Tahlequah artist Jerald Peterson paints the world on his canvas.
It could be a shady sidewalk cafe in the St. Germain area of Paris. It could be the sun shining through bleached arches in Morocco. It could be a monk’s red wash basin from Mexico.
Peterson, now 75, saw a lot of the world through his 24 years with the CIA.
“We lived in Europe, we lived in north Africa, we lived in Mexico,” said the artist’s wife, Molly Peterson. “So, it’s all that Old World look and architecture.”
She joked that “when people ask me what Jerry likes to paint, I say weathered wood, peeling stucco and rust.”
Jerald Peterson said he painted — doodled, actually — as a hobby before he began working with the CIA. But it wasn’t until he saw the allure of those faraway places that he started painting in earnest. He said he loved the sunlight, the people and the architecture. He said he especially admired the arches he found in Moroccan architecture.
“When we were in Morocco, he began painting some Moroccan scenes — they’re still weathered wood, peeling stucco and rust,” Molly Peterson said. “He started painting little watercolors and hanging them on our walls. People would come in — he knew a lot of diplomats and they had disposable income and — and they would buy them off our walls. That was our first hint that he could do something that was commercial.”
He became popular in Paris, she recalled.
“He would paint some little Paris street scene and before I got it hung, it was sold for $300, so that was good,” she said.
Peterson found even more inspiration in Mexico.
“When we went to Mexico we started noticing these huge monasteries,” Molly said. “The 16th Century monasteries are the oldest ones. They were built by the Spanish, so of course they look European.”
Molly Peterson said those monasteries made her husband well-known — especially among Texas buyers.
“Our best market is Dallas, Fort Worth, Houston, where there is Spanish-style architecture, and these women like to repeat that architecture in their homes,” she said.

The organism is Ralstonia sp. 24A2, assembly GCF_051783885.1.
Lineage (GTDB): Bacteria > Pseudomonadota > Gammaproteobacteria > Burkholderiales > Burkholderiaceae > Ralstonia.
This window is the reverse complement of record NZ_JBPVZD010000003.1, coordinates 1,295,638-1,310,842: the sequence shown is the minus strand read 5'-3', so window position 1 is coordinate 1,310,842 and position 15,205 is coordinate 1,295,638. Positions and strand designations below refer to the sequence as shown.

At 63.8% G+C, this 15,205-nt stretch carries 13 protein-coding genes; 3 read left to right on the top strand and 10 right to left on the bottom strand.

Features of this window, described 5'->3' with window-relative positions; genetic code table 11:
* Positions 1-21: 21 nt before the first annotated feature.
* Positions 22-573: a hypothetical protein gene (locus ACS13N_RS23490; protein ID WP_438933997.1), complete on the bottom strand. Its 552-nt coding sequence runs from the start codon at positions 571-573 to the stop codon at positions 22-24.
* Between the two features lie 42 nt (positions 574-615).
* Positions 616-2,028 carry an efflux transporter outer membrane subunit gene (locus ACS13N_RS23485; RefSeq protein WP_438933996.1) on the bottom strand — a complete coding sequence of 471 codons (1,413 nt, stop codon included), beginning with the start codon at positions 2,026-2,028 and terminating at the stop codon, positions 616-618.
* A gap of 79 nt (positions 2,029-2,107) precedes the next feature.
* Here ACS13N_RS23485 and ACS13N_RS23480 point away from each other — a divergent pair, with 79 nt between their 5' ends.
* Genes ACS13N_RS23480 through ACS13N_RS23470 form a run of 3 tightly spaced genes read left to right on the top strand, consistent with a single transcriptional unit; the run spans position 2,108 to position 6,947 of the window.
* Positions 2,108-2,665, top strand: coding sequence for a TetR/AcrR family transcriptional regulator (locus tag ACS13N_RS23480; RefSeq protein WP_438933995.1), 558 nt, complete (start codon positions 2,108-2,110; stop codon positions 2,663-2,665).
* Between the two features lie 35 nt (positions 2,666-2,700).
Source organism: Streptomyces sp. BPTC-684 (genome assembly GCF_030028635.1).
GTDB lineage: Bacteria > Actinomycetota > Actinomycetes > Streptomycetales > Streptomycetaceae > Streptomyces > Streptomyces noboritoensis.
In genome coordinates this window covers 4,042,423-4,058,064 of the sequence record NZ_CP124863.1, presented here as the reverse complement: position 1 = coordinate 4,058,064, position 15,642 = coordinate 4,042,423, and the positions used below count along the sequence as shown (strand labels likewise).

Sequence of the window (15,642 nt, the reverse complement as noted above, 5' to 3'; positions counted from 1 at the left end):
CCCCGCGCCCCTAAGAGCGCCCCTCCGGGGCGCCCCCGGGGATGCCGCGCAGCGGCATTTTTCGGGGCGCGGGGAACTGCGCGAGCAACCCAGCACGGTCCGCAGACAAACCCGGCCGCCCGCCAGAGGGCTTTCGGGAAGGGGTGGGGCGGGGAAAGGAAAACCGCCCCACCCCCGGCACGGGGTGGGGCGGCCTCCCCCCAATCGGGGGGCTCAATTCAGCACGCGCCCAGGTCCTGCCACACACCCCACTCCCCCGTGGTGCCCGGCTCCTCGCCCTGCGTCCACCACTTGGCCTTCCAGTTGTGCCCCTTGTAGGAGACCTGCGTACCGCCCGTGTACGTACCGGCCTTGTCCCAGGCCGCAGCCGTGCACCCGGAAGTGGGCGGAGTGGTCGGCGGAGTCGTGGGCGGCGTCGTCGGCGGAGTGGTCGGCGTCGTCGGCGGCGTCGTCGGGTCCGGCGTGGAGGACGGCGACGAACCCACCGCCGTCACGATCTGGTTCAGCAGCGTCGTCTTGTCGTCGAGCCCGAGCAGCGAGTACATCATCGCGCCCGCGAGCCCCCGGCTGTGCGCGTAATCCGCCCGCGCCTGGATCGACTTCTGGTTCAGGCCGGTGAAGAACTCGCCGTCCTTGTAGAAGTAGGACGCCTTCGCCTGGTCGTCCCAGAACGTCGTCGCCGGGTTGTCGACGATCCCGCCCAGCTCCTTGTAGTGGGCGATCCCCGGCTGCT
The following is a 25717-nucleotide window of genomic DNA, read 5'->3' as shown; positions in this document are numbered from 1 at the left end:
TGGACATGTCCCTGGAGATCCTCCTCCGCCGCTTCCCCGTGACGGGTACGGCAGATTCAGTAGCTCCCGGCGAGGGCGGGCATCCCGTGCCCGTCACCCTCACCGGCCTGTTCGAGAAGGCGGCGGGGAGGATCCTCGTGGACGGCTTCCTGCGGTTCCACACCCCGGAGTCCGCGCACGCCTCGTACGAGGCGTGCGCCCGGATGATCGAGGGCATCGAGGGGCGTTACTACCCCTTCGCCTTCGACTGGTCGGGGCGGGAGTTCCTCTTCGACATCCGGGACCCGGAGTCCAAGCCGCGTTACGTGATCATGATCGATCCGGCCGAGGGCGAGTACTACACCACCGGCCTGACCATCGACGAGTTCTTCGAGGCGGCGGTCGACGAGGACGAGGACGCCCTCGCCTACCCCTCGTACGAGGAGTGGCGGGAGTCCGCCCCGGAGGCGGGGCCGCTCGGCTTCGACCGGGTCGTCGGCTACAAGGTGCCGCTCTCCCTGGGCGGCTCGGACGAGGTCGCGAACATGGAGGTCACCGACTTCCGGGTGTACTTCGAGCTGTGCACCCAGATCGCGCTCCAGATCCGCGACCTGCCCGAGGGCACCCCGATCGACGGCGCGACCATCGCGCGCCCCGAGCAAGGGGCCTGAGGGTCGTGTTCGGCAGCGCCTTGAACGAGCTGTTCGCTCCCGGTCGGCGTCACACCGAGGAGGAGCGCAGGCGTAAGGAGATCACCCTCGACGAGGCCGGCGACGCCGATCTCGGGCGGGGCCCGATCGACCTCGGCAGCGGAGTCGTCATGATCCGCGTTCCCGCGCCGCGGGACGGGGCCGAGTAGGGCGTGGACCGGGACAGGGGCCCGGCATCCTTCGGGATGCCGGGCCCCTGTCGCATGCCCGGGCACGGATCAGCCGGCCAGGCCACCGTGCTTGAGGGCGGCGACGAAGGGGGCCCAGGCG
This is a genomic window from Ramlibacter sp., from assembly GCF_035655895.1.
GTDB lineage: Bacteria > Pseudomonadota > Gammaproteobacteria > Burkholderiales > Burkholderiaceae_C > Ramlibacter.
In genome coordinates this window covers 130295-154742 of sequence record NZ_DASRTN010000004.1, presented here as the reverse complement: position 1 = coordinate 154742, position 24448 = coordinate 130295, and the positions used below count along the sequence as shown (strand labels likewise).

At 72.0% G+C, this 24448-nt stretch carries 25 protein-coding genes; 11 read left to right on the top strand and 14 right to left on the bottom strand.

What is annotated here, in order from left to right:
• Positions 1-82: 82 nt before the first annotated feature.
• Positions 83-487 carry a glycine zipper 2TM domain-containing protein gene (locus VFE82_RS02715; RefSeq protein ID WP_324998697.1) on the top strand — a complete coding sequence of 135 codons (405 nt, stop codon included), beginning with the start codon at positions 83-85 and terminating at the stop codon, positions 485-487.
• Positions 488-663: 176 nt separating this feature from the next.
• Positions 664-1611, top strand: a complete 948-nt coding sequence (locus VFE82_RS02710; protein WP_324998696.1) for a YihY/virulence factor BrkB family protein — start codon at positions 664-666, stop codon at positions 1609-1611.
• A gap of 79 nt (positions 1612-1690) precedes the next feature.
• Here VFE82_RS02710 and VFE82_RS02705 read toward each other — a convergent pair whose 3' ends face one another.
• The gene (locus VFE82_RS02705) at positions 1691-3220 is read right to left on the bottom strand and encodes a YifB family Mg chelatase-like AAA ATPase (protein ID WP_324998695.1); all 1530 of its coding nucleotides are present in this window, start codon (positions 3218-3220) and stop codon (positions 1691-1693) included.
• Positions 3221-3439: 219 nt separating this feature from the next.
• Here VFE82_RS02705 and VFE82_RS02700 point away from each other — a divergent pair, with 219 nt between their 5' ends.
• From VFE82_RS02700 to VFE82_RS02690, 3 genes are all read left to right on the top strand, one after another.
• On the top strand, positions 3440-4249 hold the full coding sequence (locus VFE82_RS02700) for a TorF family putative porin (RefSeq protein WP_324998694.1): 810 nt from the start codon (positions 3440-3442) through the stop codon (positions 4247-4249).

Other Mexican scenes, as well as Mexican people and history, also have caught Jerald Peterson’s eye. He caught a trio of jazz musicians in San Miguel de Allende. He has an oil painting of a pair of Mexican Revolution soldiers and their dog in his home.
Peterson retired from the CIA at age 50.
“My idea was to retire and paint, and sell paintings, having no idea what that meant,” Jerald Peterson said. “Selling paintings is not that easy. You have to take the mountain to Mohammed. I had no idea how hard it was.”
Fortunately, CIA retirement benefits helped to make it possible for Peterson to go into the art business.
Peterson said he and his wife moved to Tahlequah after reading about the town in “The 100 Best Places to Retire.” They also came here to be close to family. Jerald is an Edmond native. Molly came from Okmulgee.
The artist since has discovered yet another world — of the Spirit. After the Petersons became Catholics seven years ago, Jerald Peterson expressed his faith through his paintings. One painting shows the Virgin Mary carrying a lamb and the Baby Jesus in her arms. A snake is under her foot.
It is a reference to the prophetic passage in Genesis 3:15 about the seed of woman (Jesus) crushing the serpent’s (Satan’s) head.
Peterson first took his art to the annual craft show at Fin and Feather Resort. He went on to take his work to juried fine art shows.
“We don’t do craft shows,” Molly Peterson said. “You send off an application to a show you want to do. You get either a rejection — that hurts — or an acceptance. Then, you start making your plans.”
They also advertise often in such publications as Southwest Art magazine.
The world now surrounds Peterson in The Watercolor Barn, a fine arts studio that doubles as his home. The studio takes up nearly half the space. Dozens of paintings look down from his walls. The couple’s tiny bedroom is in a corner loft.
Peterson also gives individual and group watercolor classes from his home. 2